Gene therapy company 4D Molecular Therapeutics (4DMT) announced that the FDA has granted orphan drug designation to 4D-110 for the treatment of choroideremia.
Choroideremia (CHM) is an X-linked monogenic recessive disease (caused by mutation of the REP-1 gene) starting with reduced night vision and progressive loss of peripheral vision and eventually leading to loss of visual acuity and blindness.
“Our product for CHM patients, 4D-110, will be administered by intravitreal injection, and is designed to result in widespread expression of the REP-1 protein within cells in the retina,” Peter Francis, SVP Clinical, Translational R&D Program Leader, Retina Therapeutic Area, said in a company news release. “In contrast to other AAV gene therapy agents for CHM patients, which are administered by subretinal surgical injection, 4D-110 is designed to treat the entire retina, and to treat patients with all stages of the disease.”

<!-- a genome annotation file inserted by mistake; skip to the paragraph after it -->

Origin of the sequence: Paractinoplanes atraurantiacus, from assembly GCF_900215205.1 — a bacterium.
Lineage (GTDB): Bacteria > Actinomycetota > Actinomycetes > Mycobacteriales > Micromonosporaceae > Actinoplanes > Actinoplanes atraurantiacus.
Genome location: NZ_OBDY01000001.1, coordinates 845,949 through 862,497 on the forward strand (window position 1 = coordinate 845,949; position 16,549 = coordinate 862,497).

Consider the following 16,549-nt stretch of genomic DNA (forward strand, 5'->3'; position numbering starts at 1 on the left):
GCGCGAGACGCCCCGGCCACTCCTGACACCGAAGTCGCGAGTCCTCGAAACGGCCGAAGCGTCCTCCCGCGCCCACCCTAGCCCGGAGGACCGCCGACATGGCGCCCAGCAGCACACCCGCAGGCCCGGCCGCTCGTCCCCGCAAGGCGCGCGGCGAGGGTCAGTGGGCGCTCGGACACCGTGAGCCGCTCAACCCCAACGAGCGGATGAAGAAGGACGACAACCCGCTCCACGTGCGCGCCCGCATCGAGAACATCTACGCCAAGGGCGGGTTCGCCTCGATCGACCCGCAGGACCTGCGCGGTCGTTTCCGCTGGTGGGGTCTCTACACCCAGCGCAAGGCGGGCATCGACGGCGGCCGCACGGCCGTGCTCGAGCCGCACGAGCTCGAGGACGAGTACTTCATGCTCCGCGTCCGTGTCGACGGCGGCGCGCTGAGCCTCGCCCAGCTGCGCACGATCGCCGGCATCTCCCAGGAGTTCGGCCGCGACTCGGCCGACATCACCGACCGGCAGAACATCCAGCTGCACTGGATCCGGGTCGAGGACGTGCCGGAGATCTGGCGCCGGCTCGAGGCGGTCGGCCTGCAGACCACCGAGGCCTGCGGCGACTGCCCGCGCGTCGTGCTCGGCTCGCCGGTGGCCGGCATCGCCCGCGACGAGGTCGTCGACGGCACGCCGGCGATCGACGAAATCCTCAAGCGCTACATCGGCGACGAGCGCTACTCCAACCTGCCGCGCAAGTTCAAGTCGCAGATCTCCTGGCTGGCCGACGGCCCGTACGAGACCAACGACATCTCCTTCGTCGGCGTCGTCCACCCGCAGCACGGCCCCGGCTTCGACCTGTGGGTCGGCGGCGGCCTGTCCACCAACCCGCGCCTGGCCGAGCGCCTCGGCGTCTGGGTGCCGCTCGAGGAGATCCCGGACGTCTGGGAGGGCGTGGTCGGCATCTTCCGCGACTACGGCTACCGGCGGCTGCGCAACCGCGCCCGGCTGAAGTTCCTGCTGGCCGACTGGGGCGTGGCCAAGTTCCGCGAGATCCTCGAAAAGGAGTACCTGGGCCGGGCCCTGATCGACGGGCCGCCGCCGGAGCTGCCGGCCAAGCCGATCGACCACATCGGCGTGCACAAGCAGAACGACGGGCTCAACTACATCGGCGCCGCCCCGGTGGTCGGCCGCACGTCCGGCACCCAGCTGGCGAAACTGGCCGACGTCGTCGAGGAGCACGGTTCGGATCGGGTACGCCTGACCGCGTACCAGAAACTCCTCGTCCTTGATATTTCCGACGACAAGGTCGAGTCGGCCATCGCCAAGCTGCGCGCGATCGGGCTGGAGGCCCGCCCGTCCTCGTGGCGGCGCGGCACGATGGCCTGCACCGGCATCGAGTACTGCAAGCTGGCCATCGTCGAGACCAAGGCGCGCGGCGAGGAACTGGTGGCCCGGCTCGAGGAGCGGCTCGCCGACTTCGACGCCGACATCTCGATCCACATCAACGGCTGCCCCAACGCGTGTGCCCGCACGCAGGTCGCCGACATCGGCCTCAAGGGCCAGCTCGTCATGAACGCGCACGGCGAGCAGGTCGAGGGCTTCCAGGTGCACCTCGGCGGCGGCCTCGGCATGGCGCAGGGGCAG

The company has enrolled more than 50 CHM patients in an ongoing natural history study. This study is expected to support the rapid enrollment of the company’s planned clinical studies and to provide baseline characteristics for pre- and post-treatment analysis. 4DMT expects to initiate the phase 1 trial in 2019.
The FDA’s Office of Orphan Drug Products grants orphan drug designation to support the development of medicines for underserved patient populations, or rare disorders, that affect fewer than 200,000 people in the United States. Orphan drug designation provides to 4D Molecular Therapeutics certain benefits, including market exclusivity upon regulatory approval, if received, exemption of FDA application fees and tax credits for qualified clinical trials.